I’ve been around a while and have a lot of business experience. Thus, I’ve seen a lot, done a lot and have lots of opinions. Opinions are just that, an opinion. And you know the rest of that saying.
Doesn’t make me right or wrong, but you have to realize I get to see so many different views that over time I can spot a zebra from a horse pretty easily.
One of the issues that constantly comes up is the PIC (Person in Charge); the dealer, general manager, owner-operator who doesn’t listen to those in the trenches when it comes to what’s working, what’s not, and what can be done to fix something.
Oftentimes it’s not just that they don’t listen, it’s that they don’t bother to ask.
Even when they do ask they won’t act on the information they have been given because they (the PIC) have been there and done that.
Sometimes they have over-analyzed the information to a point where they are convinced that whatever the thought or suggestion that was served up will not work.
In your zest to get it right have you screwed it up by not being willing to listen to others who might just have a good idea?
Experience is a powerful tool and so is the lack of it. Experience can convince you not to do something that might make you a lot of money. Inexperience can cause you to take a chance and make some money.
My father, just like your father, gave me tons of advice as a young man growing up. One of the things he said to me was “Son, you can go through life, not take many risks, and you will probably live an ok life. Or, you can go through life, take some chances and you might be rich.”
I think far too often in business we become convinced that something can’t be done and when we do that we are no doubt right. And, we are just as right when we become convinced that something can be done. Business and life is such a head game. The better heads win.
Often times as we go up the APG (Authority Power Grid) we start to believe that due to our success we have all the answers. We would be well served to value and act on those ideas that come to us from those who are dealing with the problems day-to-day.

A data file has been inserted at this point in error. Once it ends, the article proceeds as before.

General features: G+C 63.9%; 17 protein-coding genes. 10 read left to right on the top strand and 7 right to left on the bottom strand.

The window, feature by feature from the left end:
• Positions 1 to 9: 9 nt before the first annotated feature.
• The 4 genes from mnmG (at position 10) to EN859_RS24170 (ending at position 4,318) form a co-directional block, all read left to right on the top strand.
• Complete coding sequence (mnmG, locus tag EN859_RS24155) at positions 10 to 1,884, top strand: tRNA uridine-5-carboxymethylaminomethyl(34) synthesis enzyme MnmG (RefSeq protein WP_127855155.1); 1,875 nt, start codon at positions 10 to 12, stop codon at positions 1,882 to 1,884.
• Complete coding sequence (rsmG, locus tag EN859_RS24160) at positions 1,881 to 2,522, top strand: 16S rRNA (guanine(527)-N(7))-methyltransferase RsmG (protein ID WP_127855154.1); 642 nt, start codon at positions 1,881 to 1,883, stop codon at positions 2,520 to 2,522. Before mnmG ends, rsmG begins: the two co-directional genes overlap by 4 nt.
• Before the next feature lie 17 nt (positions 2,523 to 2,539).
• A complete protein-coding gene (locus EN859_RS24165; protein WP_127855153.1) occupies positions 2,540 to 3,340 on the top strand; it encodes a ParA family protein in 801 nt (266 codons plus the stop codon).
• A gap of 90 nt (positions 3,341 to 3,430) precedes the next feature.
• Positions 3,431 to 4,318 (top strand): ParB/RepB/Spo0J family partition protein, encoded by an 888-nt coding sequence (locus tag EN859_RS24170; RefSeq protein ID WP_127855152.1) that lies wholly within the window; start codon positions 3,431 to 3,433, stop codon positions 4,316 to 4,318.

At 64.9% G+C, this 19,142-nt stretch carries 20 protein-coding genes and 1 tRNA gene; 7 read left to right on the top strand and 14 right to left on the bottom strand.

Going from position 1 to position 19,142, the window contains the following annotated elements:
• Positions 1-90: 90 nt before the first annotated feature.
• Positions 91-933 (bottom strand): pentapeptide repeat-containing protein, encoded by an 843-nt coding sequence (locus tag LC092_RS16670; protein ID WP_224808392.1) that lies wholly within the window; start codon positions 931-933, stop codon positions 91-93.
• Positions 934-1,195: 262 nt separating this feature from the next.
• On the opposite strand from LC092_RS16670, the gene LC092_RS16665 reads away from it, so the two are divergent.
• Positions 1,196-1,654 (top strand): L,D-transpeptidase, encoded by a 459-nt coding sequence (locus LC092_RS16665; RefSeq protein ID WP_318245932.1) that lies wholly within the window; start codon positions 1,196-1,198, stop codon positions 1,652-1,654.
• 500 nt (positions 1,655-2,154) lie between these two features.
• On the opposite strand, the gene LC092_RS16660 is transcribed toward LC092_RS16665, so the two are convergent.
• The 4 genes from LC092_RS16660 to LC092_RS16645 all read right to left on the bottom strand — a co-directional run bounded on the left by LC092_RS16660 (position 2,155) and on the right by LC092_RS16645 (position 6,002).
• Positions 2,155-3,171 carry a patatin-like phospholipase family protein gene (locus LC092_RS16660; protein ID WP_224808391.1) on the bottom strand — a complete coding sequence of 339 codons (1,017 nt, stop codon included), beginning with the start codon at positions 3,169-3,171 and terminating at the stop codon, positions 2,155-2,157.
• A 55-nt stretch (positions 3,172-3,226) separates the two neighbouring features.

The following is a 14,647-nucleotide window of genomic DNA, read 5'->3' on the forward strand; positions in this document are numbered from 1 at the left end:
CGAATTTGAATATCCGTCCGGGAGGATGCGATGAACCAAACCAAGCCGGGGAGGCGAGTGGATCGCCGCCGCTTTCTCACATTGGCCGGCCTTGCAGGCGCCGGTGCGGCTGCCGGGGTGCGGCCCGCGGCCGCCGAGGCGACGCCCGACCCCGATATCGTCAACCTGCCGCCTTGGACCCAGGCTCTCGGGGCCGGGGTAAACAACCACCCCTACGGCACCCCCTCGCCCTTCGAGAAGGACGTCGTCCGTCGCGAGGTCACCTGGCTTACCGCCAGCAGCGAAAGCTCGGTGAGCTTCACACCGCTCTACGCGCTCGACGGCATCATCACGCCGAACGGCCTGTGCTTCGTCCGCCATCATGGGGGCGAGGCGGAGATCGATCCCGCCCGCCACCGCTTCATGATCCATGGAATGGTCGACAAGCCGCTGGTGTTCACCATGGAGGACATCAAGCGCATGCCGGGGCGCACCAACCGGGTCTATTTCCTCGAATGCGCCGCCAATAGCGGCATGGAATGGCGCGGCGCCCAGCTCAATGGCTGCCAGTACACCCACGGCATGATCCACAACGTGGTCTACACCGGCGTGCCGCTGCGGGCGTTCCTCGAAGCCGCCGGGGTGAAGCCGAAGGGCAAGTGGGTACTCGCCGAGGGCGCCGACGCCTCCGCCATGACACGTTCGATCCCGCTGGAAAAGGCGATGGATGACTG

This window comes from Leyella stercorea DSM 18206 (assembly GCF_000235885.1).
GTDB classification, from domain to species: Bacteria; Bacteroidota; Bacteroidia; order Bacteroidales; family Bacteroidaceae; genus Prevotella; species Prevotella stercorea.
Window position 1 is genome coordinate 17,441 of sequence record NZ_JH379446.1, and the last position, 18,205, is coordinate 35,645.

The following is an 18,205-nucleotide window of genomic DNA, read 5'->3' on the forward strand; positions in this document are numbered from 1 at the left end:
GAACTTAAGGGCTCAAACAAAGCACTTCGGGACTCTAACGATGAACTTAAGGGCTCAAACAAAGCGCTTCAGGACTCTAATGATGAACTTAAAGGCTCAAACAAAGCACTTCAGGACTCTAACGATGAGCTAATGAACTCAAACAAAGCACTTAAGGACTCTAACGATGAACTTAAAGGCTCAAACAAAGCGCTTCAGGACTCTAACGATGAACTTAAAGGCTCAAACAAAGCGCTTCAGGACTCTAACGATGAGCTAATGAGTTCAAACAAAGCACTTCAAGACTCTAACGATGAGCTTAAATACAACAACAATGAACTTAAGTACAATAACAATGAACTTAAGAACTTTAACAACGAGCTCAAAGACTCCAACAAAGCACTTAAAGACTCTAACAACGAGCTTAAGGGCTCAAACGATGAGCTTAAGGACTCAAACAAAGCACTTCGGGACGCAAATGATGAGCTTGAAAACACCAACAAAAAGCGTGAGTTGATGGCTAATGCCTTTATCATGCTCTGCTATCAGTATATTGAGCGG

Fear is a great motivator or de-motivator. If you’re scared to roll the dice once in a while it’s going to be very hard for you ever to hit the winning numbers.
You need to listen to those under you and you need to let them try some of the things they believe will help your business. Take the handcuffs off and turn them loose once in a while. What you think doesn’t matter as much as you think.
One of my favorite techniques as a new car dealer was to ask the members of the management team what they needed in order to fix whatever problem they felt was getting in their way of performing to their maximum potential.
My message to them was, “Tell me the problem, tell me what you think the fix is, and let’s get on with it.” I loved eliminating excuses. Now the ball is in their court. Game on!
When all the information comes from the top down in the power grid, those on the lower half of the grid become very unhappy. Unhappiness leads to frustration.
Frustration leads to throwing one’s hands up and giving up. When people give up they go through the motions and the organization never reaches its full potential. I want you to reach your full potential.
That’s all I’m gonna say, Tommy Gibbs.